Sana Mir announces retirement from cricket
Former women cricket captain Sana Mir on Saturday called it a day on her glittering 15-year cricketing career during which she played 226 internationals, including 137 as captain from 2009 to 2017.
In a statement, Sana Mir said: “I want to extend my gratitude to the PCB for giving me an opportunity to serve my country for 15 years. It has been an absolute honour and privilege. I extend my gratitude to all the support staff, players, ground staff and everyone behind the scenes for their contribution in my career and development of women's cricket.
“I also want to thank my family and mentors who provided unconditional support that allowed me to fulfil my dreams of representing Pakistan at a global stage and would also like to thank my departmental team ZTBL for their support throughout my career. I look forward to continue serving them if department cricket continues.
“Last few months have provided me with an opportunity to contemplate. I feel it is the right time for me to move on. I believe I have contributed to the best of my ability for my country and the sport.
“During my cricket journey, I have met and built strong friendships and bonding with some amazing cricketers in women’s cricket. Listening about their stories and philosophies have not only made me a tougher and stronger athlete but have also taught me great things about life, which are beyond yourself or the sport or winning and losing.
“When I reflect on my debut, it gives me great satisfaction that I have been part of the process that has eventually resulted in a packed-to-capacity Lord’s for the ICC Women’s World Cup 2017 final, something that was further boosted by a record 87,000 spectators for the ICC Women’s T20 World Cup 2020 final at the Melbourne Cricket Ground. These are great success stories for women’s cricket.
“I would like to extend my gratitude to ICC for its continuous support to women’s cricket. Tournaments like ICC Women’s Championship have been a real game-changer, especially for teams like Pakistan, South Africa and Sri Lanka as they proved vital in helping us express our talent at the international level.
A wonderful ambassador for the sport, Sana Mir has been a role model for young women around the world.— ICC (@ICC) April 25, 2020
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“Last but not the least, all the cricket fans and supporters around the world. Words fall short when I want to thank all of you for your love, support and encouragement you extended in the past 15 years. It has been an honour to serve Pakistan in cricket and to wear the green jersey with absolute pride. It is time for me to move on. Insha’Allah the service will continue in essence and in a different form. Pakistan Zindabad.”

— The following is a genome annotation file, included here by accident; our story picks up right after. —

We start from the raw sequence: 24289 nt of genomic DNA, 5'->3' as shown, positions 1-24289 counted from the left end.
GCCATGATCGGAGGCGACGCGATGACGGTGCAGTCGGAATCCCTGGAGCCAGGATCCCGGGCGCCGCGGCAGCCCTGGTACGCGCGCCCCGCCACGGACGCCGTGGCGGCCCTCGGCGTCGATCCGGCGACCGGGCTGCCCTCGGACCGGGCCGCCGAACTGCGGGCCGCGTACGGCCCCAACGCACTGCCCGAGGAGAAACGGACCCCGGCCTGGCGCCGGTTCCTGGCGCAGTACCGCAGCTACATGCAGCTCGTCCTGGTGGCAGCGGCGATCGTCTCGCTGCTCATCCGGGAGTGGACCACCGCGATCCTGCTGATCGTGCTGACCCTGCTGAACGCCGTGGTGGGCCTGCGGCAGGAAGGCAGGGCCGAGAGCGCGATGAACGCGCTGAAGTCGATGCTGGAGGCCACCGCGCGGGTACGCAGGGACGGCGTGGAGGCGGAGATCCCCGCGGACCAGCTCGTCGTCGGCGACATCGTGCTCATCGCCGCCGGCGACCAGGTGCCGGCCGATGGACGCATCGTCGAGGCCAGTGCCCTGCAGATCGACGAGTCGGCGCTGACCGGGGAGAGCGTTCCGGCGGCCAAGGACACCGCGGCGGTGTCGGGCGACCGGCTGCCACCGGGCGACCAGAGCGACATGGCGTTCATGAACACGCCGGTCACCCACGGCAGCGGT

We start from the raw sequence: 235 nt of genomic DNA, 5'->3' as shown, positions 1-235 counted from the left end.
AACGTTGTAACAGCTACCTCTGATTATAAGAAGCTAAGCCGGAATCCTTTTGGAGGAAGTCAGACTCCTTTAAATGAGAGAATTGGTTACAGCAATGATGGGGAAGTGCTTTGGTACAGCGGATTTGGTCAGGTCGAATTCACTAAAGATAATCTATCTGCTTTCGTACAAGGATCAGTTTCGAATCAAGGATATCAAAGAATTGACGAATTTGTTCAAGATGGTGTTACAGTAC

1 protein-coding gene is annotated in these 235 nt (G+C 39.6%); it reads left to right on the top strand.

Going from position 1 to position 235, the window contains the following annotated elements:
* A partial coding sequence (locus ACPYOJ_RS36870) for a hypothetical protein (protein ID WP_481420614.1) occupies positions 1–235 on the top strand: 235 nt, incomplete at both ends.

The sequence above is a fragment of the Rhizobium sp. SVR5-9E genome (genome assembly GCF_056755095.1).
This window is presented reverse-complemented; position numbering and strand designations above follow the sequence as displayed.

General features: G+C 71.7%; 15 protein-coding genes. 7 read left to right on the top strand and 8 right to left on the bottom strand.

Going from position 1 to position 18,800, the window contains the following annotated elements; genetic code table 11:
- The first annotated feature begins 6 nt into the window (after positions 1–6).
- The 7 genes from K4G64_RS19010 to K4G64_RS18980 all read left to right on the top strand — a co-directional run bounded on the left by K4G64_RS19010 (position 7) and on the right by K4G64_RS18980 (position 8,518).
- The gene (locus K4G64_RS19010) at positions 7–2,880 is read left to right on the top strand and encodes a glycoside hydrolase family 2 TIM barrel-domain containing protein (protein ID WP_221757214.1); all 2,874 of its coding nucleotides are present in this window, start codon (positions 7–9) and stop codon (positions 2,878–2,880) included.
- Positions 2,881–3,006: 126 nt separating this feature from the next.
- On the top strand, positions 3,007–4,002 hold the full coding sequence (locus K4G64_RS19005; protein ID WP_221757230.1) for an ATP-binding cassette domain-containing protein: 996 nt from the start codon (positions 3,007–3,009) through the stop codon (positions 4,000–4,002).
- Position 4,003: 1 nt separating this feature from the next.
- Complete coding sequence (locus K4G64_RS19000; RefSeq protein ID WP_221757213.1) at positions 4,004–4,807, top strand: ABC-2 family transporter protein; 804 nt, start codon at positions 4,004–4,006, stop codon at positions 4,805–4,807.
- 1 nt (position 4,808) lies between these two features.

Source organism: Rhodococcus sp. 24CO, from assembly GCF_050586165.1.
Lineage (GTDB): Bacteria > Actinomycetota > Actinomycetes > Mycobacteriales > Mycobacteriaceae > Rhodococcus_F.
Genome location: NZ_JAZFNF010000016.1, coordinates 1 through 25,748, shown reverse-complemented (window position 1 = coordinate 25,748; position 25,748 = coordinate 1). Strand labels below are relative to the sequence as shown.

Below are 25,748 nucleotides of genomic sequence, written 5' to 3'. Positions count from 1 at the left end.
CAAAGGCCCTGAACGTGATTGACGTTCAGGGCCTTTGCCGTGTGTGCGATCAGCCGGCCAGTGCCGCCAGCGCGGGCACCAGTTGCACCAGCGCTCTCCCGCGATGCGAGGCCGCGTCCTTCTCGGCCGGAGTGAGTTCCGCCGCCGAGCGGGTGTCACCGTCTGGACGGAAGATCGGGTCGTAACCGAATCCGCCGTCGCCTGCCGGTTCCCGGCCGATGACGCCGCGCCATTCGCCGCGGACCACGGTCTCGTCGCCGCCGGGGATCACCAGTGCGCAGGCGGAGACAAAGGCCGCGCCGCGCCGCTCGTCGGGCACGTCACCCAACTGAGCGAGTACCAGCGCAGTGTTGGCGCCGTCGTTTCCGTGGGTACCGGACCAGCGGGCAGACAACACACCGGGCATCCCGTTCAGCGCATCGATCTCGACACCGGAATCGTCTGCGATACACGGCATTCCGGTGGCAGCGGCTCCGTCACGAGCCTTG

PCB Chief Executive Wasim Khan paid tribute to Sana Mir: “On behalf of Pakistan cricket, I congratulate Sana Mir on a highly successful career. She has been the face of Pakistan women’s cricket for many years and the real source of inspiration for the young generation of women cricketers.
“Through her determination and passion, Sana broke the glass ceiling for women cricketers in the country. Through her performances, she not only improved the profile of women’s cricket in Pakistan, but also enhanced the image of Pakistan globally.
“Sana is a true legend of women’s cricket who attracted, inspired and motivated young women athletes. Moving forward, I am sure she will continue to contribute positively to women’s cricket.”
Career at a glance:
• Made her ODI debut against Sri Lanka in Karachi in December 2005, while her last ODI was against Bangladesh in Lahore in November 2019.
• In 120 ODIs, she took 151 wickets and scored 1,630 runs
• With 151 ODI wickets, she shares fourth position on the all-time list with Anisa Mohammed of the West Indies. The list is headed by India’s Jhulan Goswami
• In October 2018, she peaked to number-one on ICC Women’s Rankings for ODI Bowlers
• She is one of the nine women cricketers to have taken 100 wickets and scored 1,000 runs in ODIs. The list is headed by Lisa Sthalekar of Australia
• Made her T20I debut against Ireland in Dublin in May 2009, while her last T20I was against Bangladesh in Lahore in October 2019
• In 106 T20Is, she took 89 wickets and scored 802 runs
• Captained Pakistan in 72 ODIs, winning 26 and losing 45, and 65 T20Is, winning 26 and losing 36
• Captained Pakistan at two World Cups (2013 and 2017) and five ICC Women’s T20 World Cups (2009, 2010, 2012, 2014 and 2016)
• Named captain of Wisden’s women’s team of the decade
• Along with Mithali Raj, included in ICC Women’s Committee as players’ representative
• She is currently ranked 9th and 41st in the ICC’s ODI and T20I bowlers’ lists, respectively. She is 10th and 23rd ranked all-rounder in ODIs and T20Is, respectively
• Won 2010 and 2014 Asian Games gold with the Pakistan national women’s cricket team